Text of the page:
Hiltingbury Junior also recognises progress and achievement in every aspect of a pupil’s school life. Pupils work to develop skills in WE CARE (working together, enthusiasm, creativity, ambition, reflection, and enquiry) during all curricular and extra-curricular learning. Each week, teachers submit examples of pupils demonstrating WE CARE to the headteacher so the school can celebrate these successes during assembly.

Pupils in the school’s Learning Council conduct lesson observations to give teachers feedback on how successfully their teaching is developing the WE CARE skills. This has been hugely popular: pupils love the sense of ownership it gives them and teachers use the council’s feedback to hone their planning. 

This term, Ms Hunter told me, pupils from the Learning Council are attending a governors’ meeting to explain how effectively the WE CARE skills are being promoted throughout the school. Assessment at Hiltingbury is therefore about far more than simply monitoring and reporting academic achievement, it is a process that helps pupils and teachers develop in all aspects of school life.

Meanwhile, Lisa Low, head of lower school at Notting Hill Prep in London, agrees that it is vital for teachers to support pupils’ holistic development. Pupils at her school know whether they are “developing”, “meeting” or “exceeding” age-related expectations in each subject. 

However, as part of both curricular and extra-curricular activities, teachers also help pupils develop “habits of mind”, attributes that enable learners to become resilient and independent problem-solvers.

Ms Low says that pupils receive formative feedback from their teachers as part of each lesson and this shows them how to continue making academic progress. But they also receive feedback that helps them develop their mindset and approach to learning. “We want our children to be thinkers and doers,” Ms Low said, “and the sooner you get them thinking about the attributes of high-quality learning, the sooner they’ll start doing it.”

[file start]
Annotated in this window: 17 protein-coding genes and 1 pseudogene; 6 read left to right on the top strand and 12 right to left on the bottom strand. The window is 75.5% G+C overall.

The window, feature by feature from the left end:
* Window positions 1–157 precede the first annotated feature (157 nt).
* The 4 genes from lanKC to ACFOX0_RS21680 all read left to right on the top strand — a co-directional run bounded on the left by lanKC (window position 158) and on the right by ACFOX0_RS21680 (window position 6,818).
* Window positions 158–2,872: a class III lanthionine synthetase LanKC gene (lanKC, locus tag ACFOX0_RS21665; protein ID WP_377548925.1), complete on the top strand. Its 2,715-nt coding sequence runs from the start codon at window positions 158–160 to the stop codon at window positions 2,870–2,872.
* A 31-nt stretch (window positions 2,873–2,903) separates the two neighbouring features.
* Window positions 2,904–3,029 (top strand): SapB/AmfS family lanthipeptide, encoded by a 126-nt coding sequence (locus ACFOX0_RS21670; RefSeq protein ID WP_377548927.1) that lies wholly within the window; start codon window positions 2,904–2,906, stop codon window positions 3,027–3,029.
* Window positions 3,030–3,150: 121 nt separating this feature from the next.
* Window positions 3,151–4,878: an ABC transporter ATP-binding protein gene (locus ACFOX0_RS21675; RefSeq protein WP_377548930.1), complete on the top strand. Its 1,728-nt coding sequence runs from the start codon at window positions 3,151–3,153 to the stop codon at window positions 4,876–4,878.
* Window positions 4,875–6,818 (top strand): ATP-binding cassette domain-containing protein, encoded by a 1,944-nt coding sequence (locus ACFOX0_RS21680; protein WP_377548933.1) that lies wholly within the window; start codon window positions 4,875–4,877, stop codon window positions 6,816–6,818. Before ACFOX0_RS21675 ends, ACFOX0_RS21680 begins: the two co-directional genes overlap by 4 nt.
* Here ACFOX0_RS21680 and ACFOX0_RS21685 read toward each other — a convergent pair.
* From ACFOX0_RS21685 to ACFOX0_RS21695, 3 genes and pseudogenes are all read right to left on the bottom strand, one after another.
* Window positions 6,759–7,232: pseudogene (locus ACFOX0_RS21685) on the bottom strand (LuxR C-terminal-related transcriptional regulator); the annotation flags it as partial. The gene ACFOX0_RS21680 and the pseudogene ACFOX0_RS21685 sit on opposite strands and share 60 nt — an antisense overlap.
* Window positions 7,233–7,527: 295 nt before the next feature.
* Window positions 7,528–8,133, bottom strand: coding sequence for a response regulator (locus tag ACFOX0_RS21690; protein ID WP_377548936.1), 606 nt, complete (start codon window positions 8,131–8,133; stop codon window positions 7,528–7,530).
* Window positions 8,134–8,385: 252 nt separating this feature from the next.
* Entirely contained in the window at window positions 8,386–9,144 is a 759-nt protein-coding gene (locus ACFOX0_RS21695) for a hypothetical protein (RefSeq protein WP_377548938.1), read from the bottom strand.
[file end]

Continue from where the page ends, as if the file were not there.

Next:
Stephen McKernan, head at St Edward’s Junior School in Gloucestershire, believes assessment must help teachers, parents and the pupils themselves to see the progress being made over time. The school does not rely on levels to do this. Teachers provide detailed qualitative feedback on pupils’ classwork and homework, outlining the child’s next steps in learning.

Pupils’ progress in each subject is reported to parents using a four-point scale, with a “4” indicating a learner is making excellent progress, and a “2” activating an action plan for improvement. Mr McKernan believes the system works well because it enables teachers, pupils and parents to assess whether the progress being made over time is appropriate. 

He said national curriculum levels can be reductive; a child may make excellent progress in a subject without necessarily moving up a level. Equally, a child who has made several sub-levels or levels of progress in a subject may nonetheless not have achieved what he or she ought. 

The four-point system enables teachers at St Edward’s to provide a judgement on a child’s achievements, relative to what they and the parents know that child is capable of achieving.

• Will Millard is a senior researcher at The Key, a national service supporting school leaders and school governors.